The cantilever beam 160 is spring tensioned so that it flexes against the first edge 302 of the bay opening under the pressure of insertion of the faceplate into the bay opening. The cantilever beam is composed of another metal strip 164 that is cut from flange 126 of faceplate 120 and then bent into an elbow. The metal strip 164 is bent in a proximal region of metal strip 164 adjacent flange 126 and is bent at least once in a medial region. A ridge 162 is also formed at a distal end of metal strip 164 at a point which is determined by the thickness of the edge 302 of the bay opening. The metal strip 164 is bent such that the cantilever beam 160 has a biased position. Once the cantilever beam 160 clears the first edge 302 of the bay opening, the beam 160 then springs back to its biased position and engages the first edge 302 between the ridge 162 and flange 126 to securely wedge the faceplate 120 within the bay opening.
EMI tongues 130A and 130B are formed in another flange 124A of the faceplate 120. The EMI tongue 130A is composed of a strip of metal 132A cut from flange 124A and disposed within an opening 134A. A proximal region of the strip of metal 132A in communication with flange 124A is bent such that, once the faceplate has been inserted into the bay opening, the EMI tongue 130A is biased to press against an adjoining edge of the bay opening to make an electrical contact with the frame of the network router. EMI tongue 130B is likewise formed from a strip of metal 132B cut from flange 124A and disposed within an opening 134B. EMI tongues 130C and 130D are similarly formed in a flange on the opposing edge of the faceplate 120 and are not shown.
FIG. 4 is a side view of the faceplate 120 of FIGS. 2 and 3 from the viewpoint of the side into which bracing tongue 150 is fabricated. Flanges 124A and 124B are each formed at approximately an 85 degree angle from the body 122 of the faceplate. The flanges 124A and 124B are bent. proximally to the body 122 such that they fit within the bay opening without coming into contact with a chassis cover or other parts of the network router housing and assist in bracing the faceplate within the bay opening. The metal strips 132B and 132D of EMI tongues 130B and 130D, respectively, are cut from flanges 124A and 124B, respectively. The metal strips 132B and 132D are bent such that they are biased to a position which diverges from the flanges 124A and 124B so as to make electrical contact with the bay opening 14D in FIG. 1.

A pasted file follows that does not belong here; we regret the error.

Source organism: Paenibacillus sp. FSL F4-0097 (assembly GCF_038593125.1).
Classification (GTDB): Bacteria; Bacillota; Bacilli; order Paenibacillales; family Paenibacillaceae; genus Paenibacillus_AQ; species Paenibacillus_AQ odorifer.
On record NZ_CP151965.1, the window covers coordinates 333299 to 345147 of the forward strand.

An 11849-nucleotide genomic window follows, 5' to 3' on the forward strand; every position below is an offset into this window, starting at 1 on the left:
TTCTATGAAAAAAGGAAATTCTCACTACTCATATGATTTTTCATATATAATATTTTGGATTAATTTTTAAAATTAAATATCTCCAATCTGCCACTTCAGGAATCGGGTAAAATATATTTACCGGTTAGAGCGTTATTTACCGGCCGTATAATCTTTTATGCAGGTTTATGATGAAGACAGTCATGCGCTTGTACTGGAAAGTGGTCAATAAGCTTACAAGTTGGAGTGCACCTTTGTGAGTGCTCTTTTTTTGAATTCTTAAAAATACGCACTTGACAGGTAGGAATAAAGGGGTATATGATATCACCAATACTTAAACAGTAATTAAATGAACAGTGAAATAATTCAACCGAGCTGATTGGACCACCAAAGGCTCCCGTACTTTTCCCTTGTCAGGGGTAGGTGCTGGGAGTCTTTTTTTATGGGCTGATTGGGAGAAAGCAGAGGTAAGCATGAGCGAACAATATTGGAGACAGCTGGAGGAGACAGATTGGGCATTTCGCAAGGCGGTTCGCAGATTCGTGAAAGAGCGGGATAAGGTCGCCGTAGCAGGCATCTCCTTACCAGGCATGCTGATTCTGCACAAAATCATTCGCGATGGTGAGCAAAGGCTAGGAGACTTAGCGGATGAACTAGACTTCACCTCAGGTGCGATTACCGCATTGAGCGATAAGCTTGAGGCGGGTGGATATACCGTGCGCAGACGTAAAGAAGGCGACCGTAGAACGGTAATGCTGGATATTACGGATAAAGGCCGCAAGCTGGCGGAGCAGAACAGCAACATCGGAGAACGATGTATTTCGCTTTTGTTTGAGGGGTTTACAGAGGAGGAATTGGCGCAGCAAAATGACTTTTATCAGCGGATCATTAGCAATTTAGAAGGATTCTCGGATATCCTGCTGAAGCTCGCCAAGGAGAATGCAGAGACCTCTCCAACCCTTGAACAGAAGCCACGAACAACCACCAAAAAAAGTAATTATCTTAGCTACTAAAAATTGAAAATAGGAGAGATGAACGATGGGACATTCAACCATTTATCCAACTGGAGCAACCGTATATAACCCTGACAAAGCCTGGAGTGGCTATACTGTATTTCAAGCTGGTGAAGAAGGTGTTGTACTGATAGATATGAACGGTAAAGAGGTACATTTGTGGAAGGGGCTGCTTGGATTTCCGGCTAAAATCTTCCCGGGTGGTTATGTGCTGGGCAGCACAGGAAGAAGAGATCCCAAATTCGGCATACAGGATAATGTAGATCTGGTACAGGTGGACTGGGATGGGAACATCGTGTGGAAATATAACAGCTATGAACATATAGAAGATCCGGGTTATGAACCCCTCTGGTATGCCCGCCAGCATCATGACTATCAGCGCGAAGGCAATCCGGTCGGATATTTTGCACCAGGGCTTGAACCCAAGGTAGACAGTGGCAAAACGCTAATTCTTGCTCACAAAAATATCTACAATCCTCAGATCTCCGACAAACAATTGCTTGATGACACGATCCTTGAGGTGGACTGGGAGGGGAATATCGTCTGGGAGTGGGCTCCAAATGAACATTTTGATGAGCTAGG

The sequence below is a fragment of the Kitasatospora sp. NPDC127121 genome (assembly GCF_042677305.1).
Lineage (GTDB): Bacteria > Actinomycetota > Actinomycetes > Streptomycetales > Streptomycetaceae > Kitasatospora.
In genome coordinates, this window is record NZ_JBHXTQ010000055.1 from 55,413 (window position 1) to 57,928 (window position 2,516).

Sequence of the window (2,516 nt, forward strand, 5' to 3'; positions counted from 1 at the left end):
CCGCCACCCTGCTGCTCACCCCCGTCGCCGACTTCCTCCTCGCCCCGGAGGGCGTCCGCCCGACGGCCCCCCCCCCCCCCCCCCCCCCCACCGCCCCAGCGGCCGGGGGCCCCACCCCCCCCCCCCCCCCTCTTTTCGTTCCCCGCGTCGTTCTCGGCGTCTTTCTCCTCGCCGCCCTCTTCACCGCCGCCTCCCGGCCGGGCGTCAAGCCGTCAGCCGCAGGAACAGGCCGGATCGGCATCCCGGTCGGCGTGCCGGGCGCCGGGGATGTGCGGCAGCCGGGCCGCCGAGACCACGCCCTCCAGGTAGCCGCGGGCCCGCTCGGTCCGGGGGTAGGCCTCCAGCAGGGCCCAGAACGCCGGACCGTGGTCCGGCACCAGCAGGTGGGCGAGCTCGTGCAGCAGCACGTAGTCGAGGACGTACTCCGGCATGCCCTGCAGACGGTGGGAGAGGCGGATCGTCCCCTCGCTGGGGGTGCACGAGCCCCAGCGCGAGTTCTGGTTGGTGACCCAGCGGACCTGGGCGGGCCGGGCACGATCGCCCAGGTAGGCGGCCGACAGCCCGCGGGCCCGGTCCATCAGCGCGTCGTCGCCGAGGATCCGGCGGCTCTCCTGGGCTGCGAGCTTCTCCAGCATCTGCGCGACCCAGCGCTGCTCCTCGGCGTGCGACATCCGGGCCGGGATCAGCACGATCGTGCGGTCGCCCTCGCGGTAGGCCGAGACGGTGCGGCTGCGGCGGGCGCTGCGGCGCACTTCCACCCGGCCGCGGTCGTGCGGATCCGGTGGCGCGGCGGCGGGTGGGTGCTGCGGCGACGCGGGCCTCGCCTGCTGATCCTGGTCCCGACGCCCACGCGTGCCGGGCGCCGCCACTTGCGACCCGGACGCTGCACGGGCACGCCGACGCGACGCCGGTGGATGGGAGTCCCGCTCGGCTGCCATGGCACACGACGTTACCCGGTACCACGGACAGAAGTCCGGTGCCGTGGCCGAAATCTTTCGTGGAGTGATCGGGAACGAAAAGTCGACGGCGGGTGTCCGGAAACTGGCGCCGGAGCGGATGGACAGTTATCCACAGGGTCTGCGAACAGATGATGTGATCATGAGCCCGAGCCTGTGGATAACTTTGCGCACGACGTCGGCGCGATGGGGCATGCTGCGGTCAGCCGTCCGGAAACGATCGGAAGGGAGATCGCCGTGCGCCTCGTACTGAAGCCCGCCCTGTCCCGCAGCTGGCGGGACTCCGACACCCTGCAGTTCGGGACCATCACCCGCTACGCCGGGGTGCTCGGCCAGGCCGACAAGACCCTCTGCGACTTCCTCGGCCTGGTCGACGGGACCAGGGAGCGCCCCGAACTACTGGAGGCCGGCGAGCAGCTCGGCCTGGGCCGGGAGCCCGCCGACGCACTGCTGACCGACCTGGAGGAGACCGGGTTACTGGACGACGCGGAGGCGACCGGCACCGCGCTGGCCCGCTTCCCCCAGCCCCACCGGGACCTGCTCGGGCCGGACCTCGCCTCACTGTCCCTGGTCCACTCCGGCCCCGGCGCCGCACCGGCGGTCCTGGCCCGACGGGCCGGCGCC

The metal strip 152 of bracing tongue 150 faces outward from the drawing of FIG. 4 and extends away from flange 128, shown in FIG. 3, which is an extension of the main body 122 of faceplate 120. The length of metal strip 152 must be selected to be short enough such that the bracing tongue 150 is sufficiently rigid to brace the faceplate.
Cantilever beam 160 is facing inward to the drawing of FIG. 4. The length of metal strip 164 of cantilever beam 160 must be selected to be long enough such that the cantilever beam 160 has flexion. A height H in the range of 0.5 to 0.75 inches is sufficient with 0.5 inches providing better spring characteristics.
The faceplate 120 is installed by engaging one edge 304, shown in FIG. 3, of the bay opening 14D of FIG. 1 between the bracing tongue 150 and flange 128 with flanges 124A and 124B inserted within the opening. The faceplate 120 is then pushed into the opening until cantilever beam 160 contacts the opposing edge 302 of bay opening 14D deflecting the cantilever beam. When the opposing edge 302 clears ridge 162 then the cantilever beam 160 will flex back towards its bias position engaging opposing edge 302 between the ridge 162 and flange 126 to secure the faceplate within opening 14D. When the faceplate 120 is secured within the opening 14D, then at least a portion of EMI tongues 130A-D will be in electrical contact with edges of the opening and, therefore, with the frame 20 of network router 10.
Removal is obtained by inserting a screwdriver next to the cantilever beam and prying the faceplate 120 out with the optional pry-hole 170 shown in FIGS. 2A and 2B. As can be seen, both installation and removal of faceplate 120 are simpler than insertion and removal of screws 24A and 28A required for the installation and removal of conventional faceplate 20A of FIG. 1.
FIGS. 5A and 5B illustrate another embodiment of a cantilever beam 560 for the faceplate 120 shown in FIGS. 2-4. FIG. 5A is a side view illustrating the cantilever beam 560 in cooperation with an edge 302 of a bay opening such as opening 14D of FIG. 1. FIG. 5B is a backside perspective view of cantilever beam 560. A metal strip 564 is cut from flange 126 and bent to form the cantilever beam 560. The metal strip 564 is also cut and bent so as to form latch mechanisms 562A and 562B on either side of the cantilever beam 560.